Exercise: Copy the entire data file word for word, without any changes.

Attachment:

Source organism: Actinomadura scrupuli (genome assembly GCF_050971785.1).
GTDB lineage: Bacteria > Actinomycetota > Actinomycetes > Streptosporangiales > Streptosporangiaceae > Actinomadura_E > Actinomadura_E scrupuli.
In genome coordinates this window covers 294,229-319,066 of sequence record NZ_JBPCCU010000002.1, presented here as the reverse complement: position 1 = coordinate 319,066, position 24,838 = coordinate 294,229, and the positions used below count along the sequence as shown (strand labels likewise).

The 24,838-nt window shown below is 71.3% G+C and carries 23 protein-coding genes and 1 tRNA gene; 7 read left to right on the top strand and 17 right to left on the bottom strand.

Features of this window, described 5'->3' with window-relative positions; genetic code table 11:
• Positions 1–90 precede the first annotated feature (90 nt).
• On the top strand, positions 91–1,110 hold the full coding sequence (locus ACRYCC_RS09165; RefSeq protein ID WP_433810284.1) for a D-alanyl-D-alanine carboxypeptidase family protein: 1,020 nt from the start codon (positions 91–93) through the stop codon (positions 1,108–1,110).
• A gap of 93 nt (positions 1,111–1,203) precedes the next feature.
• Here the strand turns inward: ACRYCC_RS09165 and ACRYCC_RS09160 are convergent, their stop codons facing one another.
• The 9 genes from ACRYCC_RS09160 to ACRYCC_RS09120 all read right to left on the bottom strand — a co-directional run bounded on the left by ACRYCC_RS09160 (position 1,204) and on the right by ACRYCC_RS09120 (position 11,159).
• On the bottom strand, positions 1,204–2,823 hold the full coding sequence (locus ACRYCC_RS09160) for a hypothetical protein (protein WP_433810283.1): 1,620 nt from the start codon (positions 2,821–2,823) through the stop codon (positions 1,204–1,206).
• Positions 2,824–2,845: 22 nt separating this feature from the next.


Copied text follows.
Source organism: Actinomadura scrupuli (genome assembly GCF_050971785.1).
GTDB lineage: Bacteria > Actinomycetota > Actinomycetes > Streptosporangiales > Streptosporangiaceae > Actinomadura_E > Actinomadura_E scrupuli.
In genome coordinates this window covers 294,229-319,066 of sequence record NZ_JBPCCU010000002.1, presented here as the reverse complement: position 1 = coordinate 319,066, position 24,838 = coordinate 294,229, and the positions used below count along the sequence as shown (strand labels likewise).

The 24,838-nt window shown below is 71.3% G+C and carries 23 protein-coding genes and 1 tRNA gene; 7 read left to right on the top strand and 17 right to left on the bottom strand.

Features of this window, described 5'->3' with window-relative positions; genetic code table 11:
• Positions 1–90 precede the first annotated feature (90 nt).
• On the top strand, positions 91–1,110 hold the full coding sequence (locus ACRYCC_RS09165; RefSeq protein ID WP_433810284.1) for a D-alanyl-D-alanine carboxypeptidase family protein: 1,020 nt from the start codon (positions 91–93) through the stop codon (positions 1,108–1,110).
• A gap of 93 nt (positions 1,111–1,203) precedes the next feature.
• Here the strand turns inward: ACRYCC_RS09165 and ACRYCC_RS09160 are convergent, their stop codons facing one another.
• The 9 genes from ACRYCC_RS09160 to ACRYCC_RS09120 all read right to left on the bottom strand — a co-directional run bounded on the left by ACRYCC_RS09160 (position 1,204) and on the right by ACRYCC_RS09120 (position 11,159).
• On the bottom strand, positions 1,204–2,823 hold the full coding sequence (locus ACRYCC_RS09160) for a hypothetical protein (protein WP_433810283.1): 1,620 nt from the start codon (positions 2,821–2,823) through the stop codon (positions 1,204–1,206).
• Positions 2,824–2,845: 22 nt separating this feature from the next.